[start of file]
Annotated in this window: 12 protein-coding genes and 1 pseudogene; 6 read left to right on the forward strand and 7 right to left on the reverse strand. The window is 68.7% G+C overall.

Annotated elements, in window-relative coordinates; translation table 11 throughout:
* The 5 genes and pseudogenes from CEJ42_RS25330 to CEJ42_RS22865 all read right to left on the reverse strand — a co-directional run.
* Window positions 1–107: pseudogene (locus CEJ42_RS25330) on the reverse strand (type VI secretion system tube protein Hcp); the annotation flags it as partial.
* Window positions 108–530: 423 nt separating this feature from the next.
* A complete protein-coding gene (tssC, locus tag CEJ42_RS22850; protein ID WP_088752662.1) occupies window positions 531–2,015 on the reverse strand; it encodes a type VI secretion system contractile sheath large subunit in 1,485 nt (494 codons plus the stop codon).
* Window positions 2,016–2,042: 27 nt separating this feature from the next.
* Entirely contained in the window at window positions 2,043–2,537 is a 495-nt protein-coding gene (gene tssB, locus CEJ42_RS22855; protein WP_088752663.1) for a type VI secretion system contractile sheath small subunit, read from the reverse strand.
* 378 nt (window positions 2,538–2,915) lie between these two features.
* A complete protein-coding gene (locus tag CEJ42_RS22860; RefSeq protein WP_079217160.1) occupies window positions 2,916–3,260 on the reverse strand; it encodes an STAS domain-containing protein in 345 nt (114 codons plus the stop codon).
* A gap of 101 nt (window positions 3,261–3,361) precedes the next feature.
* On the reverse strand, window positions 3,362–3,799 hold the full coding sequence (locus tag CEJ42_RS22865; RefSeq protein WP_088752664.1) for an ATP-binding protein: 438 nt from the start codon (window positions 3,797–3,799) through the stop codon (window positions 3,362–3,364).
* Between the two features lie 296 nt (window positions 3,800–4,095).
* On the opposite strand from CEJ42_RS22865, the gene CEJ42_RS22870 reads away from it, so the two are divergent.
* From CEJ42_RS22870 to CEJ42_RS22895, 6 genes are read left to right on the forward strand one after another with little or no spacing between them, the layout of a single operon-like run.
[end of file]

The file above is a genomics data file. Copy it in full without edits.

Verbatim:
Annotated in this window: 12 protein-coding genes and 1 pseudogene; 6 read left to right on the forward strand and 7 right to left on the reverse strand. The window is 68.7% G+C overall.

Annotated elements, in window-relative coordinates; translation table 11 throughout:
* The 5 genes and pseudogenes from CEJ42_RS25330 to CEJ42_RS22865 all read right to left on the reverse strand — a co-directional run.
* Window positions 1–107: pseudogene (locus CEJ42_RS25330) on the reverse strand (type VI secretion system tube protein Hcp); the annotation flags it as partial.
* Window positions 108–530: 423 nt separating this feature from the next.
* A complete protein-coding gene (tssC, locus tag CEJ42_RS22850; protein ID WP_088752662.1) occupies window positions 531–2,015 on the reverse strand; it encodes a type VI secretion system contractile sheath large subunit in 1,485 nt (494 codons plus the stop codon).
* Window positions 2,016–2,042: 27 nt separating this feature from the next.
* Entirely contained in the window at window positions 2,043–2,537 is a 495-nt protein-coding gene (gene tssB, locus CEJ42_RS22855; protein WP_088752663.1) for a type VI secretion system contractile sheath small subunit, read from the reverse strand.
* 378 nt (window positions 2,538–2,915) lie between these two features.
* A complete protein-coding gene (locus tag CEJ42_RS22860; RefSeq protein WP_079217160.1) occupies window positions 2,916–3,260 on the reverse strand; it encodes an STAS domain-containing protein in 345 nt (114 codons plus the stop codon).
* A gap of 101 nt (window positions 3,261–3,361) precedes the next feature.
* On the reverse strand, window positions 3,362–3,799 hold the full coding sequence (locus tag CEJ42_RS22865; RefSeq protein WP_088752664.1) for an ATP-binding protein: 438 nt from the start codon (window positions 3,797–3,799) through the stop codon (window positions 3,362–3,364).
* Between the two features lie 296 nt (window positions 3,800–4,095).
* On the opposite strand from CEJ42_RS22865, the gene CEJ42_RS22870 reads away from it, so the two are divergent.
* From CEJ42_RS22870 to CEJ42_RS22895, 6 genes are read left to right on the forward strand one after another with little or no spacing between them, the layout of a single operon-like run.